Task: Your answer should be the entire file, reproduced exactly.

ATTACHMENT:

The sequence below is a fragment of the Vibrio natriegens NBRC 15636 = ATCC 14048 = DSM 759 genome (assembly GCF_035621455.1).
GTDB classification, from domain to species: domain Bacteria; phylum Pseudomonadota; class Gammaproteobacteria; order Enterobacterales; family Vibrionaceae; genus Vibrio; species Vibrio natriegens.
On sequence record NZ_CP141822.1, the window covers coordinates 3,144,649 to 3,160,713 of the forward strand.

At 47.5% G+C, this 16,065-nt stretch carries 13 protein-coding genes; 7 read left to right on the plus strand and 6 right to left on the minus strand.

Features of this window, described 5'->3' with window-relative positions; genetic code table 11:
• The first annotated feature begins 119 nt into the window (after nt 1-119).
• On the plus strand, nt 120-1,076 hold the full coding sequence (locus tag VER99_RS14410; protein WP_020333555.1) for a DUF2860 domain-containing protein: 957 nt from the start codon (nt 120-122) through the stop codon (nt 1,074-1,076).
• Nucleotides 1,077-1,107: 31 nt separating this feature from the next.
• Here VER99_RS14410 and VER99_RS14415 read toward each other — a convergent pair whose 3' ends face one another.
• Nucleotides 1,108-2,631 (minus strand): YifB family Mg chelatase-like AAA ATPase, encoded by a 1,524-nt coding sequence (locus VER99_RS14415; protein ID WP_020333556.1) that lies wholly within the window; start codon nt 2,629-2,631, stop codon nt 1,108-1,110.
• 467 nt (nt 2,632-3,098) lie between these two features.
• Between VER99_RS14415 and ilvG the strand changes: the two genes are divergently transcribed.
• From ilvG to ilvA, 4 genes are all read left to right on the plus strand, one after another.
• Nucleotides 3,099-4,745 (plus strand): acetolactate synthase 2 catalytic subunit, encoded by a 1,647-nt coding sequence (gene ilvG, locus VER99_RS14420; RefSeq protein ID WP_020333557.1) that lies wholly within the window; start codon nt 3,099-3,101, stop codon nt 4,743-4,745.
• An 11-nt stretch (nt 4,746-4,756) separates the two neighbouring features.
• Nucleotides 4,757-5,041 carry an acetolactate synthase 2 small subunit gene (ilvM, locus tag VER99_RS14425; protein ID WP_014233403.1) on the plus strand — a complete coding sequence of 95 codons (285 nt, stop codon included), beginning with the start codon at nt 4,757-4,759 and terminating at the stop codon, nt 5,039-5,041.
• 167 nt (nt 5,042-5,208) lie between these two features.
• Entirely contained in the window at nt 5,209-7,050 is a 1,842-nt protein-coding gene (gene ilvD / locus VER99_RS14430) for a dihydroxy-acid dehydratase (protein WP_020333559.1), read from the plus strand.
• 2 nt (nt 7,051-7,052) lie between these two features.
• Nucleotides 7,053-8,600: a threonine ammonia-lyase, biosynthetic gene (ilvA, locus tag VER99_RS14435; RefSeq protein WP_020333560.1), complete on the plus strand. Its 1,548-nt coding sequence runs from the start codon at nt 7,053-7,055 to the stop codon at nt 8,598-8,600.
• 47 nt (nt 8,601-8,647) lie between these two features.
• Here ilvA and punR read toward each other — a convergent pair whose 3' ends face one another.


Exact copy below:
The sequence below is a fragment of the Vibrio natriegens NBRC 15636 = ATCC 14048 = DSM 759 genome (assembly GCF_035621455.1).
GTDB classification, from domain to species: domain Bacteria; phylum Pseudomonadota; class Gammaproteobacteria; order Enterobacterales; family Vibrionaceae; genus Vibrio; species Vibrio natriegens.
On sequence record NZ_CP141822.1, the window covers coordinates 3,144,649 to 3,160,713 of the forward strand.

At 47.5% G+C, this 16,065-nt stretch carries 13 protein-coding genes; 7 read left to right on the plus strand and 6 right to left on the minus strand.

Features of this window, described 5'->3' with window-relative positions; genetic code table 11:
• The first annotated feature begins 119 nt into the window (after nt 1-119).
• On the plus strand, nt 120-1,076 hold the full coding sequence (locus tag VER99_RS14410; protein WP_020333555.1) for a DUF2860 domain-containing protein: 957 nt from the start codon (nt 120-122) through the stop codon (nt 1,074-1,076).
• Nucleotides 1,077-1,107: 31 nt separating this feature from the next.
• Here VER99_RS14410 and VER99_RS14415 read toward each other — a convergent pair whose 3' ends face one another.
• Nucleotides 1,108-2,631 (minus strand): YifB family Mg chelatase-like AAA ATPase, encoded by a 1,524-nt coding sequence (locus VER99_RS14415; protein ID WP_020333556.1) that lies wholly within the window; start codon nt 2,629-2,631, stop codon nt 1,108-1,110.
• 467 nt (nt 2,632-3,098) lie between these two features.
• Between VER99_RS14415 and ilvG the strand changes: the two genes are divergently transcribed.
• From ilvG to ilvA, 4 genes are all read left to right on the plus strand, one after another.
• Nucleotides 3,099-4,745 (plus strand): acetolactate synthase 2 catalytic subunit, encoded by a 1,647-nt coding sequence (gene ilvG, locus VER99_RS14420; RefSeq protein ID WP_020333557.1) that lies wholly within the window; start codon nt 3,099-3,101, stop codon nt 4,743-4,745.
• An 11-nt stretch (nt 4,746-4,756) separates the two neighbouring features.
• Nucleotides 4,757-5,041 carry an acetolactate synthase 2 small subunit gene (ilvM, locus tag VER99_RS14425; protein ID WP_014233403.1) on the plus strand — a complete coding sequence of 95 codons (285 nt, stop codon included), beginning with the start codon at nt 4,757-4,759 and terminating at the stop codon, nt 5,039-5,041.
• 167 nt (nt 5,042-5,208) lie between these two features.
• Entirely contained in the window at nt 5,209-7,050 is a 1,842-nt protein-coding gene (gene ilvD / locus VER99_RS14430) for a dihydroxy-acid dehydratase (protein WP_020333559.1), read from the plus strand.
• 2 nt (nt 7,051-7,052) lie between these two features.
• Nucleotides 7,053-8,600: a threonine ammonia-lyase, biosynthetic gene (ilvA, locus tag VER99_RS14435; RefSeq protein WP_020333560.1), complete on the plus strand. Its 1,548-nt coding sequence runs from the start codon at nt 7,053-7,055 to the stop codon at nt 8,598-8,600.
• 47 nt (nt 8,601-8,647) lie between these two features.
• Here ilvA and punR read toward each other — a convergent pair whose 3' ends face one another.